OBJECT = M14
TELESCOPE = 17.5 inch f4.5
CAMERA = ST7-E 
OBSERVER = Rusty Fletcher 
LOCATION = Seguin Outdoor Learning Center 
DATE (Yr-Mo-Dy) = 2004-04-01
TIME (UT) = 09:18:23
TOTAL EXPOSURE = 140 sec
IMAGES STACKED = 7

Globular Cluster M14 (NGC 6402) 

M14 is a slightly elliptically shaped stellar swarm, about 55 light years across and 23,000 light years away. It lacks a dense central condensation (Burnham), and contains a considerably large number of over 70 variables. 

In 1938, a nove appeared in M14, which however was not discovered until 1964, when Amelia Wehlau of the University of Western Ontario surveyed a collection of photographic plates taken by Helen Sawyer Hogg between 1932 and 1963. This nova was visible on 8 plates, taken between June 21-28, 1938, as a 16th mag star. It was the second known nova in a globular cluster after that of 1860 in M80, T Scorpii, and the first one ever photographed.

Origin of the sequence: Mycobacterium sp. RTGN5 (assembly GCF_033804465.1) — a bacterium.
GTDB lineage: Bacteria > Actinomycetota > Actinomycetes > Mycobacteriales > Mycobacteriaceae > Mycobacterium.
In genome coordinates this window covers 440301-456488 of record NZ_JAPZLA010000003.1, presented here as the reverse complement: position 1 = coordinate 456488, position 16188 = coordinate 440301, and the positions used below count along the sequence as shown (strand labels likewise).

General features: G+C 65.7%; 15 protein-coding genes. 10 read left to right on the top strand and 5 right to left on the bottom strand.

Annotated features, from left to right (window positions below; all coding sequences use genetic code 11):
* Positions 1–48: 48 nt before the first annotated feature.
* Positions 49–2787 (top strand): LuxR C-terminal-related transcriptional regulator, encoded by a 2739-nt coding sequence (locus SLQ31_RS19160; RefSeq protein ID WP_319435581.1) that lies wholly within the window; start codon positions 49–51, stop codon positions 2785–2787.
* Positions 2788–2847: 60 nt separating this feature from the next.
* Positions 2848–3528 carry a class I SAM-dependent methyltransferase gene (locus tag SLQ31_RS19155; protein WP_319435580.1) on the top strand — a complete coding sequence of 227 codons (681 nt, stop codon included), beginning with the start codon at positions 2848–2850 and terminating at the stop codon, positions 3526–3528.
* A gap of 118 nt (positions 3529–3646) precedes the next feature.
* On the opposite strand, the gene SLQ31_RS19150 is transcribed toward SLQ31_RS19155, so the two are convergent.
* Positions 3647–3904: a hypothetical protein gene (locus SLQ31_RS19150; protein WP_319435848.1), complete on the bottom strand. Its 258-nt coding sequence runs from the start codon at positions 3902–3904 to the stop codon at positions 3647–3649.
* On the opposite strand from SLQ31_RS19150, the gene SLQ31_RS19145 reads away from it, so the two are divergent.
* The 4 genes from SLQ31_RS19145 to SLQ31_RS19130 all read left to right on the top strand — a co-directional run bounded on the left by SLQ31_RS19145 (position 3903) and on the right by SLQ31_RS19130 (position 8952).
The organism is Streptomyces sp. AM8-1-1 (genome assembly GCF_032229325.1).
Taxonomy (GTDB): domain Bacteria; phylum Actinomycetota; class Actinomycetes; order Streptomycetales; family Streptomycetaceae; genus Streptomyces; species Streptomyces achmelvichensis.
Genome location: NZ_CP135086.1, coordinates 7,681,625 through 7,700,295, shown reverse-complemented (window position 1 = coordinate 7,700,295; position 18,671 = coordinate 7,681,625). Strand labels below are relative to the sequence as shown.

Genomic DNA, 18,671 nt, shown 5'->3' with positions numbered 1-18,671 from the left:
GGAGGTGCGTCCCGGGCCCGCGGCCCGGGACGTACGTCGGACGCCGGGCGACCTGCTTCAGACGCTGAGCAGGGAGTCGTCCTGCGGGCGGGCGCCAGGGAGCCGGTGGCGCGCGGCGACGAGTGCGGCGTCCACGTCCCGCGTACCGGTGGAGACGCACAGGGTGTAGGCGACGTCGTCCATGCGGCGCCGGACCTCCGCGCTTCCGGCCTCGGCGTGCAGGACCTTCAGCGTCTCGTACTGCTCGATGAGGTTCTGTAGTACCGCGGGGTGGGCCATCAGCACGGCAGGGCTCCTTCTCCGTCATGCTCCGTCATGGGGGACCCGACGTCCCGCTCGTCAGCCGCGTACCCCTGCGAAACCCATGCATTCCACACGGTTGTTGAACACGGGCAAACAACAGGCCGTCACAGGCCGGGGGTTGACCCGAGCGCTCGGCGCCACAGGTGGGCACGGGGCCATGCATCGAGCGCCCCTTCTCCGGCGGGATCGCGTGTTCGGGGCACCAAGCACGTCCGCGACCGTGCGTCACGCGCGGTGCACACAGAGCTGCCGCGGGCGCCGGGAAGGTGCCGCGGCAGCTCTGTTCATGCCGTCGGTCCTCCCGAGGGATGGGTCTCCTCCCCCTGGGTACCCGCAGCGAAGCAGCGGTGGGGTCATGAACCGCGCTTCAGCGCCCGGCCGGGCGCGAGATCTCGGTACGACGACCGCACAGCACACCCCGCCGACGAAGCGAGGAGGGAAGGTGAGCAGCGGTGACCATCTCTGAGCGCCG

Right ascension 17 : 35.0 (hours : minutes)
Declination -03 : 13 (degrees : minutes)
Distance 23,000 light years
Visual magnitude 7.7



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